Mediterranean Quinoa Salad Recipe - Pamela Salzman Skip to content

Mediterranean Quinoa Salad Recipe

Mediterranean Quinoa Salad|Pamela Salzman

I’m in the home stretch, friends.  Manuscript is due on Monday which means that, although I love hanging out with you, we’re going to have to make this visit quick today because I have a boatload of writing to finish.  Although if my editor is reading this post, have no fear, I am totally on schedule! 😉

Mediterranean Quinoa Salad|Pamela Salzman

Listen, even though I am swamped right now, we still have to eat and so do you.  Lately, I am focusing on really easy, but obviously healthy recipes that I can throw together at the end of the day.  You may have noticed on Instagram that we’re eating a lot of grain bowls, which basically means everyone is making their own dinner and they don’t know it! Ha!

Mediterranean Quinoa Salad|Pamela Salzman

One way you can accomplish grain bowls easily is always having cooked grains or legumes on hand in the fridge.  I make a big batch of quinoa every Sunday and love it sprinkled in salads, as a breakfast porridge, or as a base for a grain bowl or salad. I do not love eating quinoa plain.  The texture is great, but I prefer adding other flavors to it.  Mediterranean flavors are especially wonderful with quinoa and this recipe is one of my summer staples.

Mediterranean Quinoa Salad|Pamela Salzman

Take a Greek salad with all its punch and freshness and toss it with quinoa and that’s what you have right here.  Packed with protein and lots of crisp veggies, it’s a meal unto itself or the perfect side with a piece of fish.  If you don’t do dairy, sub avocado and an extra pinch of salt and you’ll be just as happy.

Mediterranean Quinoa Salad|Pamela Salzman

This salad is even delicious the next day, so you can take some to work or eat it for breakfast, because did you know in the Middle East and some parts of the Mediterranean they eat salad for breakfast?  Yep they do.  I wish I was eating salad for breakfast anywhere in the Mediterranean right now.  Like maybe waking up on hot day on a boat sailing around some islands, while eating this refreshing salad and slathered with sunscreen.  Ok, I need to snap out of it and get back to work.  Love you all and I’ll be back with another great summer recipe on Friday!!  Hugs!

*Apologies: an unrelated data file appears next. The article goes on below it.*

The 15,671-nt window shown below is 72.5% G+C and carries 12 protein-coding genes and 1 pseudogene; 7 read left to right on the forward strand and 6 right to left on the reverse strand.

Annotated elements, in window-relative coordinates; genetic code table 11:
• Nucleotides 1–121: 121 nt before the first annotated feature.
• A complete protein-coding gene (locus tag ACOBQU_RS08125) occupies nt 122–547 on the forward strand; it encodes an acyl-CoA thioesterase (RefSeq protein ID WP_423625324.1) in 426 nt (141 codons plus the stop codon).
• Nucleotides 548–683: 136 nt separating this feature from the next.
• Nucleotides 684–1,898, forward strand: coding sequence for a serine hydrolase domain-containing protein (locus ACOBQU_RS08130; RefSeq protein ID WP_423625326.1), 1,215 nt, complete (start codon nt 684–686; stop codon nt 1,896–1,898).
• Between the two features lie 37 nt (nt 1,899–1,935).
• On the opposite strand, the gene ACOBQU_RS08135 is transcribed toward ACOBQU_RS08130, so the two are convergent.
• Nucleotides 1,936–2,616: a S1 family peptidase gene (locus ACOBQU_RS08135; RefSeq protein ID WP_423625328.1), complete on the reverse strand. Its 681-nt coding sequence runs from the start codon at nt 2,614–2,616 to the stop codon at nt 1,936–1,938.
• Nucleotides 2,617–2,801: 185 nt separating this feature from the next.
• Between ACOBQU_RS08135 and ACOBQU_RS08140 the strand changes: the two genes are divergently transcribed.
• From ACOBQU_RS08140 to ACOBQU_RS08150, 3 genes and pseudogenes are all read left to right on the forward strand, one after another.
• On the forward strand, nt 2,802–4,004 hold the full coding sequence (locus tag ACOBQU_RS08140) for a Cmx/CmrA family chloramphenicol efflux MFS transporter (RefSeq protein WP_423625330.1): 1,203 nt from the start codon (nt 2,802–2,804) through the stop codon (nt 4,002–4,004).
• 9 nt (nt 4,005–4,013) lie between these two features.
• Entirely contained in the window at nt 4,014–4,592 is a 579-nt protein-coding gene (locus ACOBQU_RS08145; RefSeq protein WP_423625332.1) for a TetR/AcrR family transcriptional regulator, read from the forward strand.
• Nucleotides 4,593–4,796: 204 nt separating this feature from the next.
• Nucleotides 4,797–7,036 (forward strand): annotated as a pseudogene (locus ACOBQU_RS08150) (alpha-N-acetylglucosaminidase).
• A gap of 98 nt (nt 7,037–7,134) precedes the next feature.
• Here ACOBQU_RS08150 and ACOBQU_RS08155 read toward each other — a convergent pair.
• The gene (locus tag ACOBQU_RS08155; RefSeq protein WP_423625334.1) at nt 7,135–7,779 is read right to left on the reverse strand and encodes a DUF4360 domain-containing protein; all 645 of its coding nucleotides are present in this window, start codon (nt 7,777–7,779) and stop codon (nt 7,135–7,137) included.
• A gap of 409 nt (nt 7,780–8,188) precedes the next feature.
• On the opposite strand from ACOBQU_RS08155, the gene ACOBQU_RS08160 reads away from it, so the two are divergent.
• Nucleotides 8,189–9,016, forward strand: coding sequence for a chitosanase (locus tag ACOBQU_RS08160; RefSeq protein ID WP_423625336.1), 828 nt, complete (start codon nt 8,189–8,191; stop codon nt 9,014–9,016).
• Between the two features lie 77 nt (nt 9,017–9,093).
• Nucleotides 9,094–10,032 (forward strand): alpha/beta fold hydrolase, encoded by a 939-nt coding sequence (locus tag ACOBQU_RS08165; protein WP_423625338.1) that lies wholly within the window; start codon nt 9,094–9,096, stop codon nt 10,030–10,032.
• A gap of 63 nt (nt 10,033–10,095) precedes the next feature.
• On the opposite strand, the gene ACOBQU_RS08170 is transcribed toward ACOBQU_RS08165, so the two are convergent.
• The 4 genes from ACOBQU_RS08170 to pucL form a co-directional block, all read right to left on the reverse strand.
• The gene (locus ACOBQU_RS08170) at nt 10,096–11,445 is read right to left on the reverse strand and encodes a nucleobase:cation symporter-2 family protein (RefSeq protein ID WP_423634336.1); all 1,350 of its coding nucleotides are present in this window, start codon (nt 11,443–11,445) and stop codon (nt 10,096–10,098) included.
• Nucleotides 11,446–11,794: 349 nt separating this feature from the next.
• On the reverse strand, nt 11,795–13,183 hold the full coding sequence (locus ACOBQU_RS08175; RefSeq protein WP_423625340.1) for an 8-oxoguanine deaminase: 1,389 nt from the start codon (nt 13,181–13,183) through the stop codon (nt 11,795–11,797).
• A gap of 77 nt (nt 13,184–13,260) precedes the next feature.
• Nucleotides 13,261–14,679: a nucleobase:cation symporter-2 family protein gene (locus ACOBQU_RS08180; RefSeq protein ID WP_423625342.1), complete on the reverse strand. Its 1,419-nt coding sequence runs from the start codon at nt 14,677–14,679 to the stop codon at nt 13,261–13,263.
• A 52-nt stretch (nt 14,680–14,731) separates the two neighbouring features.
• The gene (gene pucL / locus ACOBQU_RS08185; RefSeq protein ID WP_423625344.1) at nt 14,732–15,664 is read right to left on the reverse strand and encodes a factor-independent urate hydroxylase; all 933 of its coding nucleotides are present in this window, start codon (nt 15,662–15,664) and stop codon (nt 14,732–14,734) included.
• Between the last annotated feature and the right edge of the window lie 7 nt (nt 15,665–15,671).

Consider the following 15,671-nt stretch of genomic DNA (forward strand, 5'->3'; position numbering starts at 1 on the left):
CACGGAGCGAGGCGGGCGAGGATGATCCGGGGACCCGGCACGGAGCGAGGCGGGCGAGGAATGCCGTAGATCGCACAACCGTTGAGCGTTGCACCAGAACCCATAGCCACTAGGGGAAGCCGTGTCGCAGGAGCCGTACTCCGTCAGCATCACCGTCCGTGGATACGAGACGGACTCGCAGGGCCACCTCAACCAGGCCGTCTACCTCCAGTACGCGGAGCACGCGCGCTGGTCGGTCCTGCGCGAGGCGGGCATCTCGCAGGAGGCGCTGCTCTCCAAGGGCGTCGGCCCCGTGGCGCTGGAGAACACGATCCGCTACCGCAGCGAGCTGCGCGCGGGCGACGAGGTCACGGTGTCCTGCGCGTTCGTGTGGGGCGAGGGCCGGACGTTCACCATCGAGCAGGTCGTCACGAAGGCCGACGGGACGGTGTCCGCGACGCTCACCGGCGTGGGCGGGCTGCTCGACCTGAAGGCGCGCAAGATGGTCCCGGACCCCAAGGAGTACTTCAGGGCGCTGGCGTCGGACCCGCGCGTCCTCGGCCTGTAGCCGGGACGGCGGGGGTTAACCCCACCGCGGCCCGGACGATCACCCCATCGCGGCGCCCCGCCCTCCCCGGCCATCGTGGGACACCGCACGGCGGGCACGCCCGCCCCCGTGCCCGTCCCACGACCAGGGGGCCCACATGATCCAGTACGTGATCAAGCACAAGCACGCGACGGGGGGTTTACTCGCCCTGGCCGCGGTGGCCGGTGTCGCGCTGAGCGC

Mediterranean Quinoa Salad|Pamela Salzman

5.0 from 1 reviews
Mediterranean Quinoa Salad
Serves: 6
  • 1 cup uncooked quinoa
  • 5 Tablespoons freshly squeezed lemon juice + zest of 1 lemon
  • ¼ cup unrefined, cold-pressed extra-virgin olive oil
  • ¾ teaspoon sea salt
  • ¾ teaspoon dried oregano
  • 1 pint (2 cups) cherry tomatoes, halved
  • 2 ¼ cups chopped unpeeled cucumber, about 4 or 5 Persian or 1 English
  • 1 cup pitted olives, sliced
  • 6 ounces feta cheese, diced (preferably sheep or goat)
  • handful of fresh flat-leaf parsley leaves, chopped
  1. Rinse quinoa in a bowl with water or place quinoa in a fine mesh sieve and rinse under cold water until water runs clear. Transfer to a saucepan and add a healthy pinch of sea salt and 1 ¾ cups water. Bring to a boil, cover, and lower to a simmer. Cook until water is absorbed, about 15 minutes. Turn off the heat and allow to sit covered for 10 minutes.
  2. Transfer quinoa to a serving bowl and allow to cool. Fluff with a fork periodically.
  3. Whisk the olive oil, lemon juice, lemon zest, salt and oregano together in a jar or small bowl.
  4. Combine cooled quinoa, dressing and remaining ingredients and toss to mix well. Taste for seasoning.


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  1. This looks amazing, and I want to make it immediately! Quick question, if I already have plain, cooked quinoa in the fridge, how much do I use to equal 1 cup of uncooked?

    • Usually 1 cup of raw quinoa yields 2 1/2 to 3 cups of cooked quinoa. Hope you love it!

  2. This recipe looks delicious! Quick question… how important is it to sprout quinoa before cooking? How long? Any tips would be appreciated! Thanks for sharing your talents with us.

    • Any grain, legume, nut or seed becomes more digestible and a little more nutritious when it has been soaked, including quinoa. Here’s a link to my post about it: You can soak the quinoa or you can buy sprouted quinoa and follow the package directions. Or don’t sprout it — even unsoaked quinoa is really good for you!

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I come from a large Italian-American family with 28 first cousins (on one side of the family!) where sit-down holiday dinners for 85 people are the norm (how, you might ask – organization! But more on that later …).

Some of my fondest memories are of simple family gatherings, both large and small, with long tables of bowls and platters piled high, the laughter of my cousins echoing and the comfort of tradition warming my soul.

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